May 5, 2015
In honor of International Compost Awareness Week, today’s article is, of course, on one of my favorite topics….composting! It’s exciting to be working in organics and to have seen the changes in organics management over the years to today’s focus on food scraps.
According to the Food and Agriculture Organization (FAO) of the United Nations, about one-third of food produced for human consumption around the world is lost or wasted each year. The US Environmental Protection Agency states that 96 percent of the wasted food in this country ends up thrown away into landfills or incinerators. EPA’s cost estimation on this waste—about $165 billion a year. Meanwhile, even in our wealthy country, people go hungry every day; more than 17 million households in this country are food insecure.
Fortunately much of the focus on food scraps looks at the hierarchy of reduce, reuse (recover), and then recycling (composting or anaerobic digestion). If you are not up on the facts and research on wasted food around the world, check out a blog I wrote entitled—Food Wasted—Opportunity Lost.
In many communities, it’s easier to get businesses onboard with food scrap diversion. Due to the concentration of food generating businesses that can typically be found in downtown hubs, haulers can focus on creating route densities needed to make hauling food scraps cost-effective. Also, the comparatively lower levels of contamination found in diverted food scraps from commercial establishments (especially when starting with pre-consumer or “prep” wastes) make the commercial food scrap stream more appealing to both compost and anaerobic digestion operations. Food reduction and food recovery can easily be adopted by commercial establishments as well.
Municipalities can benefit from using and promoting the resources available through EPA’s Food Recovery Challenge. Also, government agencies and other entities can post a link to the Good Samaritan Food Donation Act on their websites, along with food recovery organizations providing local services. Many businesses are still fearful of liabilities and the requirements to donate usable food for recovery; providing critical information on the benefits and ease of food recovery can help persuade businesses to participate.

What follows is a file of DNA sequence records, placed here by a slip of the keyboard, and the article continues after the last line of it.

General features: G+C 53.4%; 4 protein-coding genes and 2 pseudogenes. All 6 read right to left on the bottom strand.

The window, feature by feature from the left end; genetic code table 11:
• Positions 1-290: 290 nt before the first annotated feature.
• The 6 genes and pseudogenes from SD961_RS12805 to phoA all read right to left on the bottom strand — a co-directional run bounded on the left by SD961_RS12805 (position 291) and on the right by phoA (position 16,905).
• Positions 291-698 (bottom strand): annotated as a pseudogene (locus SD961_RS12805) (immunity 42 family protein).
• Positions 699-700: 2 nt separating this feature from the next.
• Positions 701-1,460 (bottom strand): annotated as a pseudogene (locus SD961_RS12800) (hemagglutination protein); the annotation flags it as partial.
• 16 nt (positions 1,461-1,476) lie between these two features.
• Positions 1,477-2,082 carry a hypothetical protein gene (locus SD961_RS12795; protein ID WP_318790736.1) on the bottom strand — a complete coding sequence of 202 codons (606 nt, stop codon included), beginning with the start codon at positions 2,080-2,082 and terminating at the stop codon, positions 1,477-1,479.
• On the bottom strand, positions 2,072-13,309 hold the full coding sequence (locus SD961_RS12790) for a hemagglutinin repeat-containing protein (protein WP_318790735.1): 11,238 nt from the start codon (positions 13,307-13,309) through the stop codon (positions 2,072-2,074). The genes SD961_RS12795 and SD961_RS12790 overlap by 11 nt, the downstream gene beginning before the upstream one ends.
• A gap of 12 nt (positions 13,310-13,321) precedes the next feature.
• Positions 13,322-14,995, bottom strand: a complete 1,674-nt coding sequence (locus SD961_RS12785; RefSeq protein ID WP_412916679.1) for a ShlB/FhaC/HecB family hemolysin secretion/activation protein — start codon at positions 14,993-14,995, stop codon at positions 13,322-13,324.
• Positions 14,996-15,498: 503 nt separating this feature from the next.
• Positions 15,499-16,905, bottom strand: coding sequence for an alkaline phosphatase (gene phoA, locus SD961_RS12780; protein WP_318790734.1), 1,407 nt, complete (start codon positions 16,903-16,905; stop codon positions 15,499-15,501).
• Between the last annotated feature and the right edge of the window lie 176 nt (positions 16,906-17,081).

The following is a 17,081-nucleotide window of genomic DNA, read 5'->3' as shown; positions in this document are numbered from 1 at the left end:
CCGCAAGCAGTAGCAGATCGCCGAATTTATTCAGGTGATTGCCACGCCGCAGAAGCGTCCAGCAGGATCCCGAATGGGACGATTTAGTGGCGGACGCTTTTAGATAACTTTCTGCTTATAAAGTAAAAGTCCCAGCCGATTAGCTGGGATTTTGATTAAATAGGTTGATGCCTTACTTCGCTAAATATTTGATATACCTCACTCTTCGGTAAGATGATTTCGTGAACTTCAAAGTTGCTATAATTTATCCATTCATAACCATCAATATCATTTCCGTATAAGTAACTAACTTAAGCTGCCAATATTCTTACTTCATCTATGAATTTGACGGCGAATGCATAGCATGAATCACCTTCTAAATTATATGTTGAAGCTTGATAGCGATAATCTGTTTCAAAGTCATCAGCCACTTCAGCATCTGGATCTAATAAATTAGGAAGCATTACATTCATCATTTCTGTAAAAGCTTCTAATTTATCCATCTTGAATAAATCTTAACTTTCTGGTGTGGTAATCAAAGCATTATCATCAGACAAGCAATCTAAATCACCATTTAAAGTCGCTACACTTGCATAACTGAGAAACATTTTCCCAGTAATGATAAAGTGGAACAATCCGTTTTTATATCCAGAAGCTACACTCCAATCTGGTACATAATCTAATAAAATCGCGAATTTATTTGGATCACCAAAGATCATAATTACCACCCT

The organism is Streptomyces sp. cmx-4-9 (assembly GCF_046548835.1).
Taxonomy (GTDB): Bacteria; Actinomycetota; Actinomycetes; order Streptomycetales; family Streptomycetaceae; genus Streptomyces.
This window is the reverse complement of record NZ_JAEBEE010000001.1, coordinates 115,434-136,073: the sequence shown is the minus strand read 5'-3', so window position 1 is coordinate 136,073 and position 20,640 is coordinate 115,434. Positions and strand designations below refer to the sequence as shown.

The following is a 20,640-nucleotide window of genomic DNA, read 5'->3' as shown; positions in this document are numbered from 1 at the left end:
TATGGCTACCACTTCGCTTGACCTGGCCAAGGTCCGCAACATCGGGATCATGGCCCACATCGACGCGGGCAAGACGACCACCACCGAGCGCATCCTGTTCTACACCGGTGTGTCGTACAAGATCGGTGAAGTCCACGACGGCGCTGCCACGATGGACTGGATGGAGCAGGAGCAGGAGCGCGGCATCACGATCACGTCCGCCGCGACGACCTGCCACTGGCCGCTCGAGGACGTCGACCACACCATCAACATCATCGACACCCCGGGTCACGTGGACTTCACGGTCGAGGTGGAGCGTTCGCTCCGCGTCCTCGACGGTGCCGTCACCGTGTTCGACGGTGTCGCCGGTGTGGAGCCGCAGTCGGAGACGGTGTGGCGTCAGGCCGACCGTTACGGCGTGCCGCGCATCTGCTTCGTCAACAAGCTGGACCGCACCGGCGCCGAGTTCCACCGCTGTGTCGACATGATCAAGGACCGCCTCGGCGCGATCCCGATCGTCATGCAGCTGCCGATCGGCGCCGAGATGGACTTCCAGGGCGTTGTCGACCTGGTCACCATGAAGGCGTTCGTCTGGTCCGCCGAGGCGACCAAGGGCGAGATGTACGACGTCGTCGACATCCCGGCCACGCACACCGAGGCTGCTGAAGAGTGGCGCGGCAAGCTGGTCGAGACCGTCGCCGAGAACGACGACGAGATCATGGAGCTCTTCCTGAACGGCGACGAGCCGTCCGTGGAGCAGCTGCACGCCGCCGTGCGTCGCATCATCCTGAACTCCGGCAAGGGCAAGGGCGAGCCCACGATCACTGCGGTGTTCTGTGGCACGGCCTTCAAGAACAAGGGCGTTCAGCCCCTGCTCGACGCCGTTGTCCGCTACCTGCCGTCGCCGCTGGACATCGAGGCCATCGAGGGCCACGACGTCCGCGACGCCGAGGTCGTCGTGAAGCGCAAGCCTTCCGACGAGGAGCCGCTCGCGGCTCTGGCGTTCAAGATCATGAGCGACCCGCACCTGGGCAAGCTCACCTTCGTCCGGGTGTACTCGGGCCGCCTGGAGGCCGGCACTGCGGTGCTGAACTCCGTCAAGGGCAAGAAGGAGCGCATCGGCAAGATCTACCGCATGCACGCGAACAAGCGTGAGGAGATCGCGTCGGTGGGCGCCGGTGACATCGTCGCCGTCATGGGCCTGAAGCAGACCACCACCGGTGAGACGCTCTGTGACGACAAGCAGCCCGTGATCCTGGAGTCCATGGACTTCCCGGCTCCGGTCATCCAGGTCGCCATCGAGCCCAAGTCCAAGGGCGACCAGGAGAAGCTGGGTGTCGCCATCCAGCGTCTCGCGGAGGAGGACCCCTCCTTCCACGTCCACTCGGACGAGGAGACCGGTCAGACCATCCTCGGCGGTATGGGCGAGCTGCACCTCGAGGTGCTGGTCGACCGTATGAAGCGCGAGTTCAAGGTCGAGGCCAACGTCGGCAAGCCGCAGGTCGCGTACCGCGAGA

Residents can benefit from the promotion and social media tips afforded through the Food Too Good to Waste Toolkit. Consider posting reduction tips on agency/organizational websites and starting a Facebook page on what can be done in your community to reduce, recover, and recycle food scraps.
If a food scrap collection and processing program has yet to be initiated in your community or is facing challenges, consider low cost alternatives, such as promoting backyard food scrap composting. Also, consider promotion of the Green Cone. For many rural and smaller communities these options can handle much of the residential organic waste stream. For urban areas, they serve as a valuable education tool to help get residents into the mindset of food scrap diversion and can effectively reduce volumes destined for organics drop-off or curbside collection. Master Composter programs present an excellent way to promote composting in any community.
Also, community composting offers a low cost way to develop a residential composting mindset—helping to educate residents about food scrap composting, separating out materials, and learning about the benefits of compost. Urban agriculture is growing in popularity and provides an outstanding connection with composting.
Food scrap composting at any size operation has to be done correctly. Composting is a basic process, however, parameters must be followed or disaster will result. We’ve unfortunately seen many spectacular failures in composting food scraps. There are also great operations out there--Onondaga County’s Compost Facility (OCCRA), AgRecycle, and Green Mountain Compost—are three of my favorite examples in the Northeast.
Compost training is essential for any operation—the Maine Compost School and the US Composting Council offer excellent training and resource opportunities. Compost operators, government regulators, code enforcement agents, and even government officials can benefit from attending a compost operator training course.
Finally, to coin an old cliché, don’t put all your eggs in one basket. Promote the food recovery hierarchy whenever composting is discussed. Consider backyard composting and community composting as viable components of a successful organics management program. Remember while food scrap diversion is the goal, there are many options for getting there. Relying on one single facility or option leaves programs vulnerable to disruption as we’ve seen recently with the closure of the Wilmington Organics Recycling Center. Also, as this is the International Year of Soils, it’s important to remember the valuable potential food scraps and other organics afford in returning critical nutrients to soil through compost.
Athena Lee Bradley